1.     America’s first professional transgender boxer won his first pro fight

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Patricio Manuel was competing as a woman for a decade, and after coming back to the ring as a male boxer, he won against Hugo Aguilar. Here’s to many more wins!

  1.     We finally had a MASSIVE teen movie in cinemas, which was about a gay love story.

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Yaaaassss Love, Simon!

  1.  Courtney Act won Celebrity Big Brother.

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And then became the host of The Bi Life! What a queen.

  1.  SO many celebrities came out.

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Alyson Stoner, Reece King, Kevin McHale, Amandla Stenberg, Brendon Urie, Kehlani and so many more.

  1.  Speaking of Kehlani… Our queer angel is having a baby. And the dad’s bisexual!

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The singer surprised everyone with her pregnancy in October.

  1.  There was a lesbian wedding in a mainstream cartoon!

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Steven Universe’s creator knew it would be important for queer representation and visibility—and aren’t Ruby and Sapphire the cutest?

  1.  Harry Styles’ world tour

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He went on tour and spent pretty much every night dancing with rainbow flags, showing his support to the community, and saying things such as, “I mean we’re all a little bit gay, aren’t we?”

  1.  Queer superheroes!!

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Hi, Teenage Warhead and Yukio. You’re cute.

  1.  She-Ra and the Princess of Power

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Netflix’s She-Ra reboot features a same-sex couple, and they’re canon! What else would you expect from highly-acclaimed queer showrunner Noelle Stevenson?

  1.  The number of LGBT characters on TV reached a record high

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*20gayteen intensifies*

  1.  Pansexual became one of Merriam-Webster’s words of 2018

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If this doesn’t define 20gayteen, what does?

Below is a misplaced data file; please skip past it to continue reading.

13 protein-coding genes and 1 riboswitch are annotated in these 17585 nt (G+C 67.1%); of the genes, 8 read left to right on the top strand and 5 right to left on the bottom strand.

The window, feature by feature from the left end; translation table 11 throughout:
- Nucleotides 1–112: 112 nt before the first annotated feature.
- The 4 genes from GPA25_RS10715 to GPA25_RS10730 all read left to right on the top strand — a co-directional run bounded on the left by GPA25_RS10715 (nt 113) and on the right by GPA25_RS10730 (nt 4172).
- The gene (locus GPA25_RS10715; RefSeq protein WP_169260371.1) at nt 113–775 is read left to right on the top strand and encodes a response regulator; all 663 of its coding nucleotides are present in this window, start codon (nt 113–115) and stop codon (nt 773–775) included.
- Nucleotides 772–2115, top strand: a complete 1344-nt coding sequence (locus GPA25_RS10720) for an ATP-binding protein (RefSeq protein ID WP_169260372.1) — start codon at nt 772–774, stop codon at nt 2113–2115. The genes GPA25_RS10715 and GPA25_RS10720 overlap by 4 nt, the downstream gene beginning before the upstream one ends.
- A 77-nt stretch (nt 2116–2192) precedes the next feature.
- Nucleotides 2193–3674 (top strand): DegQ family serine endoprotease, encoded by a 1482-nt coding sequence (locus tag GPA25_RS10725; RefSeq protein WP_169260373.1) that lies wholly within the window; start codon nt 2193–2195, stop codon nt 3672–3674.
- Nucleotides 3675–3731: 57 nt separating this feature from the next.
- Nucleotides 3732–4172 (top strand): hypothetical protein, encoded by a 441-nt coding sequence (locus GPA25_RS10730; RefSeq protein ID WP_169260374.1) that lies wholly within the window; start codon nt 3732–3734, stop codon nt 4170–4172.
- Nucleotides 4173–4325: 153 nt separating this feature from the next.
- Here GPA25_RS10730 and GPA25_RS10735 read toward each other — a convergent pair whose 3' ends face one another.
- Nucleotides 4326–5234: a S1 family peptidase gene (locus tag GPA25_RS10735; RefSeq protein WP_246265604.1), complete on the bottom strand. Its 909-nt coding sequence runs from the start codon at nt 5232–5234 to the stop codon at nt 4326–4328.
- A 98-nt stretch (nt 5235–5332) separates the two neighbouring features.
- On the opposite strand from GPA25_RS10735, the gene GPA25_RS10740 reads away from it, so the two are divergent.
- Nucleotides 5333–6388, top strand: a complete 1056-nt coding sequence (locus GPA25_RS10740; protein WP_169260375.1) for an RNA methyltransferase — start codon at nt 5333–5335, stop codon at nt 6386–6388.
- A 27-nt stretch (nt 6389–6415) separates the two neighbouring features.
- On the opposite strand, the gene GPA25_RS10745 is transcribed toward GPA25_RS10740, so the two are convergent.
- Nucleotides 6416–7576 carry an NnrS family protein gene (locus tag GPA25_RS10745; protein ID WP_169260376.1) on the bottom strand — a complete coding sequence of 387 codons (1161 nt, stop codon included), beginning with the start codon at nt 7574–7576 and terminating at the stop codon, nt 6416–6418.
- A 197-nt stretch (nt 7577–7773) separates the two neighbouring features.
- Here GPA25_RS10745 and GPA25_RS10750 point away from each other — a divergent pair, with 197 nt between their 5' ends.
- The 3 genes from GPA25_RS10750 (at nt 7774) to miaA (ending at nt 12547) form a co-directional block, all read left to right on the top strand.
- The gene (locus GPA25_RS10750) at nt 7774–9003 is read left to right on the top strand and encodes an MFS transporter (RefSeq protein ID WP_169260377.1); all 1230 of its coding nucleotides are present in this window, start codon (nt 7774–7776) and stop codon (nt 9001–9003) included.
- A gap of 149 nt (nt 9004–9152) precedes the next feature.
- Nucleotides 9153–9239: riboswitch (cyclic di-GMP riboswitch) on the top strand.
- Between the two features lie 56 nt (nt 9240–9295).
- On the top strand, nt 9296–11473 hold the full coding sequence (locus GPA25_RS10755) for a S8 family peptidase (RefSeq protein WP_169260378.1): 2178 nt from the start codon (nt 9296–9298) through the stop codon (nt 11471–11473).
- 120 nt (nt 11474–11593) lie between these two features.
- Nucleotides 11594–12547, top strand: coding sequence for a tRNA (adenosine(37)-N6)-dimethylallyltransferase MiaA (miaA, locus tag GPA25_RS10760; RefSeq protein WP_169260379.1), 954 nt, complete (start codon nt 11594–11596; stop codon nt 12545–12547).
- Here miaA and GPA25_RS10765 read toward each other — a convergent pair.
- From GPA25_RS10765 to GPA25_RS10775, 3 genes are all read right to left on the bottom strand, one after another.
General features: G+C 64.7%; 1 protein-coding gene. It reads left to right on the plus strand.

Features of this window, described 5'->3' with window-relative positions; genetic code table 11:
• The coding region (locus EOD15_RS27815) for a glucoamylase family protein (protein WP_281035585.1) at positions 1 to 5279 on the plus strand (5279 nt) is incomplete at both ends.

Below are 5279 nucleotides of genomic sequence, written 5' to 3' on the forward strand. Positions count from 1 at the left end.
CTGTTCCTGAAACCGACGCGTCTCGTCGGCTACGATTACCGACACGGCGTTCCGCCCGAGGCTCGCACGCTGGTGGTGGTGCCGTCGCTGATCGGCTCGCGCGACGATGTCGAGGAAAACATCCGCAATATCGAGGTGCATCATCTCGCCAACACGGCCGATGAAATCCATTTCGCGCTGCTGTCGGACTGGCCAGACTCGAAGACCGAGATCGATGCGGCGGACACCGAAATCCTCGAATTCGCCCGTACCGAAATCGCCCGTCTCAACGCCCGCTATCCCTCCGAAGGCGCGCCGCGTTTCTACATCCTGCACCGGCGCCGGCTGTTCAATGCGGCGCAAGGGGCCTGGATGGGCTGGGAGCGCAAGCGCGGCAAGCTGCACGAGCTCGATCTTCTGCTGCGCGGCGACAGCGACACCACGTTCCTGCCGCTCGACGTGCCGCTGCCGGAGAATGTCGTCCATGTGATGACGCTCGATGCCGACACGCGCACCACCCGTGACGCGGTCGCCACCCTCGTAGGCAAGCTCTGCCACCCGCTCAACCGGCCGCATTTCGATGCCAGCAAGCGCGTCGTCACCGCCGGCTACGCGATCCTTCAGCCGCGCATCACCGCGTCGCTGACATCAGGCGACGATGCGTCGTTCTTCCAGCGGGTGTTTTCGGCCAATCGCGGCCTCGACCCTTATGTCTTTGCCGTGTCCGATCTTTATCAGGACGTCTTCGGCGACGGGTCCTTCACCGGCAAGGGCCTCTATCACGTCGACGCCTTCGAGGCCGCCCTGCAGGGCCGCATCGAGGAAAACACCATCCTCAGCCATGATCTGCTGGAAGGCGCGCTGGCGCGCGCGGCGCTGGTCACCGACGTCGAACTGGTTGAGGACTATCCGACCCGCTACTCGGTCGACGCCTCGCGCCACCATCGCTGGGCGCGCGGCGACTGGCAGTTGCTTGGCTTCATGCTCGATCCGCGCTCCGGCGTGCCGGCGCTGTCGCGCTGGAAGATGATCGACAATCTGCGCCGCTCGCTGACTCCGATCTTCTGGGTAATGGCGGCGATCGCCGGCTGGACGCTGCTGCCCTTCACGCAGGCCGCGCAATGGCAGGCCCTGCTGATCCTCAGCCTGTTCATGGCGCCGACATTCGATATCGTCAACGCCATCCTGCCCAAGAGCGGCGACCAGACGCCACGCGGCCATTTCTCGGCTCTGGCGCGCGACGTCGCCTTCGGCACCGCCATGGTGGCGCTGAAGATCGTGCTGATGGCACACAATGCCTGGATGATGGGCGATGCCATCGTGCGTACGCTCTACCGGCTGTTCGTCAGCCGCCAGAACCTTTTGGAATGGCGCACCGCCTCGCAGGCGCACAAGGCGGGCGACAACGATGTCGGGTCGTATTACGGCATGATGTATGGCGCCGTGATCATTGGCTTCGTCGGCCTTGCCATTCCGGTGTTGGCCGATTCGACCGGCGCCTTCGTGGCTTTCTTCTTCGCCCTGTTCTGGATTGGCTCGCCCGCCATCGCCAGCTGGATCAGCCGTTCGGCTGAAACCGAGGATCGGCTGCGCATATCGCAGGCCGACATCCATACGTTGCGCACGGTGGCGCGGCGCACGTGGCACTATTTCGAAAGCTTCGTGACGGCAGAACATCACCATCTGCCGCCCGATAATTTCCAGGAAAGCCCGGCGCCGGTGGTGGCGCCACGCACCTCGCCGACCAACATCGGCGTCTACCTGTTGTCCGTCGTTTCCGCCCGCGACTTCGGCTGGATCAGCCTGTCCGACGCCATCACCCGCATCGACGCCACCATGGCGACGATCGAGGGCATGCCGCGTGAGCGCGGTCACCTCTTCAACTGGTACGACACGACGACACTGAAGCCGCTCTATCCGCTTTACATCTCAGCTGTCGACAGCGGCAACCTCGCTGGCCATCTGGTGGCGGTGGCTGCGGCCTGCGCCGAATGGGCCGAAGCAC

What a ride. What was your favourite moment of 20gayteen? And are you ready for 20biteen?

Violence in Video Games: A 2018 Look at “The Last of Us”

Let me start by posting this Forbes article that was published last year.

The gist of Erik Kain’s article—and of many other video game reviewers’ articles that have been published since the release of The Last of Us II trailer last year—is that the first trailer for newest instalment of the mega-hit post-apocalyptic video game is much too violent.

First off, I think the author’s worries about the tone of the new game are completely founded. The Last of Us is a game about learning to love and trust those around you after going through a terrible loss. It is emotional and devastating in the best way possible, and The Last of Us II seems like it is going to be much darker than the first.

Neil Druckmann, the game director for The Last of Us, said that the next instalment is a “…story about hate.” This doesn’t instil confidence that the game will have a happy tone. However, I feel that the majority of these articles miss the mark when discussing the violence of this game series.

The Last of Us is a game about parasites that infect humanity and turn them into cannibalistic monsters. Many, MANY main characters die (SPOILER: one of them is the main character’s tween daughter about 15 minutes into the game), and the game has a plethora of extremely violent imagery.

It is by no means a happy game.

So when I read articles condemning the violence in the most recent The Last of Us II trailer, I can’t help but think that the context of this series was simply not taken into consideration.

For instance, Julia Alexander’s recent article for polygon.com (Stop Using Violence To Sell Your Game), is a well written discussion about violence against women in video games. However, I see the newest trailer for The Last of Us as being empowering to women—not another example of misogynistic game play.